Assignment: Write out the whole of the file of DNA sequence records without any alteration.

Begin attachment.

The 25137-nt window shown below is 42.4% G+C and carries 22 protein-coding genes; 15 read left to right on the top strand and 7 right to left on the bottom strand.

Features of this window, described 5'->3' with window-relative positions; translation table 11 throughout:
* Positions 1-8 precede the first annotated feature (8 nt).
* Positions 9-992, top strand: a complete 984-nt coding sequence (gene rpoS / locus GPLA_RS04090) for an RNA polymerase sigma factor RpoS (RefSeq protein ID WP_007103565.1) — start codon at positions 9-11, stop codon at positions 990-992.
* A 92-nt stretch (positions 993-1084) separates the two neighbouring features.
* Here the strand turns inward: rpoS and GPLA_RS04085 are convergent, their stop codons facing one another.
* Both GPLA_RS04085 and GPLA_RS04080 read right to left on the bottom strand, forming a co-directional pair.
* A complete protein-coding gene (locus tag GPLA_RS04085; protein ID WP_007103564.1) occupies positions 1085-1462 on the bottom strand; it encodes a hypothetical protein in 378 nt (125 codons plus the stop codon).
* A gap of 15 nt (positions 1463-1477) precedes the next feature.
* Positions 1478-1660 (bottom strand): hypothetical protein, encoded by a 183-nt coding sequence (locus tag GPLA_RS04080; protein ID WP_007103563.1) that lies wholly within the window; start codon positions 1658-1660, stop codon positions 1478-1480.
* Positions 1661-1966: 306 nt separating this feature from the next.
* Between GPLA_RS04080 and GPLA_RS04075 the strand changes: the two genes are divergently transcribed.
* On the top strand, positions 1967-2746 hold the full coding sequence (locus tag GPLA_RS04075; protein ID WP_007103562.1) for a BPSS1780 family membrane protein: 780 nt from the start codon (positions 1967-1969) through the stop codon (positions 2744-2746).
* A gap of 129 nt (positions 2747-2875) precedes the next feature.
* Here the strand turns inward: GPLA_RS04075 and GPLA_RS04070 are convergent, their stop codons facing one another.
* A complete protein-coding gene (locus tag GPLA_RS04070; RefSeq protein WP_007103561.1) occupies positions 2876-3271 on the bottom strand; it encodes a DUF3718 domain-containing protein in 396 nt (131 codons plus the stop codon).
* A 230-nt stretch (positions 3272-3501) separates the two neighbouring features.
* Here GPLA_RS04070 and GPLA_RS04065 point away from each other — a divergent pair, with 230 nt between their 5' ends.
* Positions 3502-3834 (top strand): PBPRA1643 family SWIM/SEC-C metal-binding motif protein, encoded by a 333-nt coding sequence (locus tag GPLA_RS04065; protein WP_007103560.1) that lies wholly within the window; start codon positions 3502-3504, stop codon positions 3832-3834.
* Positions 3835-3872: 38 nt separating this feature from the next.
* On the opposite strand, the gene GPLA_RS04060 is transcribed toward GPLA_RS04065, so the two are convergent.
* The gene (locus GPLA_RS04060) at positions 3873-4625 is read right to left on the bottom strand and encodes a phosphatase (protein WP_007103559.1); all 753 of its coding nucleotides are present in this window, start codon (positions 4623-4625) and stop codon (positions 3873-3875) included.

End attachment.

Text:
The 25137-nt window shown below is 42.4% G+C and carries 22 protein-coding genes; 15 read left to right on the top strand and 7 right to left on the bottom strand.

Features of this window, described 5'->3' with window-relative positions; translation table 11 throughout:
* Positions 1-8 precede the first annotated feature (8 nt).
* Positions 9-992, top strand: a complete 984-nt coding sequence (gene rpoS / locus GPLA_RS04090) for an RNA polymerase sigma factor RpoS (RefSeq protein ID WP_007103565.1) — start codon at positions 9-11, stop codon at positions 990-992.
* A 92-nt stretch (positions 993-1084) separates the two neighbouring features.
* Here the strand turns inward: rpoS and GPLA_RS04085 are convergent, their stop codons facing one another.
* Both GPLA_RS04085 and GPLA_RS04080 read right to left on the bottom strand, forming a co-directional pair.
* A complete protein-coding gene (locus tag GPLA_RS04085; protein ID WP_007103564.1) occupies positions 1085-1462 on the bottom strand; it encodes a hypothetical protein in 378 nt (125 codons plus the stop codon).
* A gap of 15 nt (positions 1463-1477) precedes the next feature.
* Positions 1478-1660 (bottom strand): hypothetical protein, encoded by a 183-nt coding sequence (locus tag GPLA_RS04080; protein ID WP_007103563.1) that lies wholly within the window; start codon positions 1658-1660, stop codon positions 1478-1480.
* Positions 1661-1966: 306 nt separating this feature from the next.
* Between GPLA_RS04080 and GPLA_RS04075 the strand changes: the two genes are divergently transcribed.
* On the top strand, positions 1967-2746 hold the full coding sequence (locus tag GPLA_RS04075; protein ID WP_007103562.1) for a BPSS1780 family membrane protein: 780 nt from the start codon (positions 1967-1969) through the stop codon (positions 2744-2746).
* A gap of 129 nt (positions 2747-2875) precedes the next feature.
* Here the strand turns inward: GPLA_RS04075 and GPLA_RS04070 are convergent, their stop codons facing one another.
* A complete protein-coding gene (locus tag GPLA_RS04070; RefSeq protein WP_007103561.1) occupies positions 2876-3271 on the bottom strand; it encodes a DUF3718 domain-containing protein in 396 nt (131 codons plus the stop codon).
* A 230-nt stretch (positions 3272-3501) separates the two neighbouring features.
* Here GPLA_RS04070 and GPLA_RS04065 point away from each other — a divergent pair, with 230 nt between their 5' ends.
* Positions 3502-3834 (top strand): PBPRA1643 family SWIM/SEC-C metal-binding motif protein, encoded by a 333-nt coding sequence (locus tag GPLA_RS04065; protein WP_007103560.1) that lies wholly within the window; start codon positions 3502-3504, stop codon positions 3832-3834.
* Positions 3835-3872: 38 nt separating this feature from the next.
* On the opposite strand, the gene GPLA_RS04060 is transcribed toward GPLA_RS04065, so the two are convergent.
* The gene (locus GPLA_RS04060) at positions 3873-4625 is read right to left on the bottom strand and encodes a phosphatase (protein WP_007103559.1); all 753 of its coding nucleotides are present in this window, start codon (positions 4623-4625) and stop codon (positions 3873-3875) included.